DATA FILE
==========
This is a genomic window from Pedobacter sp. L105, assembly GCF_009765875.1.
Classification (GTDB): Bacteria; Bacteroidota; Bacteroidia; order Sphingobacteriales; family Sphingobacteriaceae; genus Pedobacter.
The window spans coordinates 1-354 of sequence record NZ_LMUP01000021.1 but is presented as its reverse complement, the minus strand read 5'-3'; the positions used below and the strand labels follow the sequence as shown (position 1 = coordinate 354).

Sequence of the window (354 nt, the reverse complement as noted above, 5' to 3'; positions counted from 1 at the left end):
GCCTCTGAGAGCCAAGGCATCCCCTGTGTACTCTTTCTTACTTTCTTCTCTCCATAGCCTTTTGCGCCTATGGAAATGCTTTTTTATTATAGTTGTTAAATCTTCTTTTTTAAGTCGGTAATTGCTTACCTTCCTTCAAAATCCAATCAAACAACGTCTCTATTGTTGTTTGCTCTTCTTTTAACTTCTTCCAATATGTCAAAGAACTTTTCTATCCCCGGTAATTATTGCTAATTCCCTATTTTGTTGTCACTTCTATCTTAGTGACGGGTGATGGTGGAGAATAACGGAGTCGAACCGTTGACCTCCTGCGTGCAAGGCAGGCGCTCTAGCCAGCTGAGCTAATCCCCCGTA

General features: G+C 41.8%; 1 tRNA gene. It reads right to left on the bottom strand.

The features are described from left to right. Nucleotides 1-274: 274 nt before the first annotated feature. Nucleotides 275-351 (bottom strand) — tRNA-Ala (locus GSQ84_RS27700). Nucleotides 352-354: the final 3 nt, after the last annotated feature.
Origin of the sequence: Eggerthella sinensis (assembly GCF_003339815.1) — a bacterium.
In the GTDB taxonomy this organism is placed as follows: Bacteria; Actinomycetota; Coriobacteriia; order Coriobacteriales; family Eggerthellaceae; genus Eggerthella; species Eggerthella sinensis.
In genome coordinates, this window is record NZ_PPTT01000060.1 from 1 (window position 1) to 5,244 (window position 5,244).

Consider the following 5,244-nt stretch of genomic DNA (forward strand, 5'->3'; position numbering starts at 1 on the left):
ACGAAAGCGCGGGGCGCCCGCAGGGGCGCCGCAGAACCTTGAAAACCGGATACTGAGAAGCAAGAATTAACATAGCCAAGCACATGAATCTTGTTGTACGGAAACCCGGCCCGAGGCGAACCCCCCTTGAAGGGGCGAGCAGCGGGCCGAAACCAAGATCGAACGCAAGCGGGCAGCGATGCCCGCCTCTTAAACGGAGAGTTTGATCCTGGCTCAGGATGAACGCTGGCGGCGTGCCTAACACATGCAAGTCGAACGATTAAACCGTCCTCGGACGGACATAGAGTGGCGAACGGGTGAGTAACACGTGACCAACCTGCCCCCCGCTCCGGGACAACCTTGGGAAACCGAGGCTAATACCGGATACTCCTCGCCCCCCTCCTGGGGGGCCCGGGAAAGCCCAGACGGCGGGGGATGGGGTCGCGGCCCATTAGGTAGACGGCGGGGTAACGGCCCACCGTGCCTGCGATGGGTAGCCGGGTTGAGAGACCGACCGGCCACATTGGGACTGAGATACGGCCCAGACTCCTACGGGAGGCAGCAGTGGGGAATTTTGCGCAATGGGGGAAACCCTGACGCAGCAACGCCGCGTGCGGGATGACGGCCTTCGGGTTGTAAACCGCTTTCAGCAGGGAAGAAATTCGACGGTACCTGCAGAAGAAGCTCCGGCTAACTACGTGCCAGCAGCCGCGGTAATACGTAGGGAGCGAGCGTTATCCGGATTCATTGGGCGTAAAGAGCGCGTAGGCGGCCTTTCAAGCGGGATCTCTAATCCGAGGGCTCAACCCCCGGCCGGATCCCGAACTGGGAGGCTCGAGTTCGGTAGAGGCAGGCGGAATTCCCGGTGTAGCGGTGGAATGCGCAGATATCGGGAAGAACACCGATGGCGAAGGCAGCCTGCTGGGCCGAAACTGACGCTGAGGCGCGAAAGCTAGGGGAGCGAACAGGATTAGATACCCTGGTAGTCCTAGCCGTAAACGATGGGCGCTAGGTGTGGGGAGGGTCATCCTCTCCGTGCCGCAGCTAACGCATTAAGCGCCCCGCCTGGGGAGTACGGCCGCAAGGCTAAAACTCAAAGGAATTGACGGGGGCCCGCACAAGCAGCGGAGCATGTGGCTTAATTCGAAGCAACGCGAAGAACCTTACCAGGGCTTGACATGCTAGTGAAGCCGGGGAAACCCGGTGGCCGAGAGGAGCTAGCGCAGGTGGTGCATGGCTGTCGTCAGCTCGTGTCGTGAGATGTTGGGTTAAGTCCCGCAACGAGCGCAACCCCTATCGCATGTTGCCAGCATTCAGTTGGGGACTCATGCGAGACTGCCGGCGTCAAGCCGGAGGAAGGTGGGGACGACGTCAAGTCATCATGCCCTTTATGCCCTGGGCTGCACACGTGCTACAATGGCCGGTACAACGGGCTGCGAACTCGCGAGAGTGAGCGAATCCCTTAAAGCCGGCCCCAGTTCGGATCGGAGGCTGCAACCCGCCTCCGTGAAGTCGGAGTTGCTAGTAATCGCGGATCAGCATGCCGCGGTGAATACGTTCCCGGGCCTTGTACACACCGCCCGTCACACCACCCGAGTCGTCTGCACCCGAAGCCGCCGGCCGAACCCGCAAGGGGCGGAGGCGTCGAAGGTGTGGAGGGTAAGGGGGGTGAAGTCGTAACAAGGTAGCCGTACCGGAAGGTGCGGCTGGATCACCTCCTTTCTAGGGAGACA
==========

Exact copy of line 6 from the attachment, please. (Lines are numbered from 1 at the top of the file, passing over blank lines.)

General features: G+C 41.8%; 1 tRNA gene. It reads right to left on the bottom strand.